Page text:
The end of the semester abroad is getting closer

Down the home stretch

At Dundalk Institute of Technology, the winter semester officially ends in mid-December. Jonas has two weeks off now before the exam phase begins and with it the intense period of his studies.

"I still haven't realized that my semester abroad is coming to an end. The time went by incredibly fast," says the student, "as if I had just left Germany last week!"

Jonas is not feeling nervous yet. He is pretty relaxed about the time ahead. "My brother and a friend are coming to visit me first. We’ll go to Dublin, Galway and the Cliffs of Moher – the must-sees of every Ireland visit!" the 21-year-old says happily.

Jonas uses the turn of the year for trips.
A trip to Northern Ireland.
There is only litte snow in Ireland in winter.
The Cliff of Moher a worth a visit.
It’s still easy to drive around the island in November and December.

Enjoying Ireland at its best

New Year's

Because of Ireland's mild weather, even around New Year's, it is still possible to go on trips. Jonas really enjoys this special weather: “My fellow students and I are using every free minute to explore Ireland. Even after almost half a year, we still haven't seen everything."

In November and December, Jonas went on several trips to the surrounding area: Northern Ireland, Donegal, Sligo and much more – before he spent the end of the year with his friends and other Erasmus students at a Christmas dinner in his shared flat.

“I will miss the Irish pub culture and living in the student dormitory most, as well as my many new friends. Only about 200 people are studying in Bad Hersfeld, while at DkIT there are around 5,000. Life is more exciting here.”


Statement from Jonas Rimbach
Jonas Rimbach Student Mechanical Engineering
Jonas is ready for exams

Ready for the exam phase

Preparing for exams

Three exams in two weeks. For Jonas, that is a manageable task: "It is easier now if you have already worked actively during the semester." On top of that, the student summarizes the covered material and reviews old exams as preparation. "I feel pretty well prepared. It still doesn't hurt to keep your fingers crossed," Jonas laughs.

Jonas will write exams with open questions this semester, similar to those in Germany. That means, for example, that he has to illustrate contexts, analyze case studies or provide extensive arguments in an assignment. In addition to a calculator, Erasmus students are also allowed to bring a dictionary to the exam.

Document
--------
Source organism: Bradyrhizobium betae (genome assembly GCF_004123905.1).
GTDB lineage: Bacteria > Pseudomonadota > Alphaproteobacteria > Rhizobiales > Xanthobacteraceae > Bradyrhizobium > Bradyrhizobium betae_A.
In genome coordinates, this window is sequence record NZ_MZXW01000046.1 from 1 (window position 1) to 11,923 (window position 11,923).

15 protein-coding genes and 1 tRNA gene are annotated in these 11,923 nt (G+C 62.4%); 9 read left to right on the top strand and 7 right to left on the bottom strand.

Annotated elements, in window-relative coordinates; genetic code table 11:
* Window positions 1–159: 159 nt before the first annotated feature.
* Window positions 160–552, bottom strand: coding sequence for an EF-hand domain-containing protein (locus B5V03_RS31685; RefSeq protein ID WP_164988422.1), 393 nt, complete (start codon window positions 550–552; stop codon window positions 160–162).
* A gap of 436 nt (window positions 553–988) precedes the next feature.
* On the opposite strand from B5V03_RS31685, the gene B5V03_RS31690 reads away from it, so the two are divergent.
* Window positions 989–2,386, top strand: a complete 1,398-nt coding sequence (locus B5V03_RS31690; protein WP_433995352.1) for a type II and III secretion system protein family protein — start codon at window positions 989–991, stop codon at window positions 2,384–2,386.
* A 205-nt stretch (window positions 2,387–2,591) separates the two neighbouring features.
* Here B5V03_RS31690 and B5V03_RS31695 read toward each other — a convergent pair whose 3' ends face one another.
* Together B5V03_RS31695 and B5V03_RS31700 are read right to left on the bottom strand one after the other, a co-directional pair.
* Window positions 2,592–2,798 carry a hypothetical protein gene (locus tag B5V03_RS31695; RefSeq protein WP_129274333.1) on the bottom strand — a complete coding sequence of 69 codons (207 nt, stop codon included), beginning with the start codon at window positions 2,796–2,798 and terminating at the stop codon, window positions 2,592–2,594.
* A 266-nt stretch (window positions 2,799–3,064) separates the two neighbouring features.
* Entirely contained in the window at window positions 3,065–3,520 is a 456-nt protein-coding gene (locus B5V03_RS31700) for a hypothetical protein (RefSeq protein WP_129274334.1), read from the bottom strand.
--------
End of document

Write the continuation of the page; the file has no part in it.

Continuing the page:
Expanding your horizon. Linking theory and practice.

Renewable Energies

Jonas realized once again in his numerous student projects, how closely theoretical knowledge and practical application are connected. "In the lecture 'Renewable Energy', we went into the functional principle and technology of a photovoltaic system," Jonas explains. "Afterward, we had to apply this knowledge by working on a practical case in an assignment." The student designed a PV system with all components for a building of his choice and calculated the construction’s power consumption. Jonas is excited: "The calculation and design of a plant are also extremely important in our day-to-day work at Grenzebach because we plan custom-fit and demand-oriented plants for our customers – without unnecessary overcapacities and cost drivers."

Photovoltaic engineering was also included in another subject: Computing for Engineering. Jonas could draw on the calculations he had already made. Based on this, he wrote a program that calculates the energy generated by PV plants, considering the location of the plant and the nominal power, because the sun's radiation varies depending on the country where the plant is located. "In Grenzebach's customer projects, it is also essential to take into account customer-specific conditions, such as throughput or the size of the customer's building, when planning the plant," he says. "Writing the programs that we use for this on a large scale at Grenzebach myself has once again deepened my understanding of our processes. On the other hand, I could follow the subject very easily because I already had some practical experience.”

Statement from Jonas Rimbach

Jonas Rimbach:

"I would love to stay a little longer. At the same time, I'm looking forward to seeing my home, family and friends again."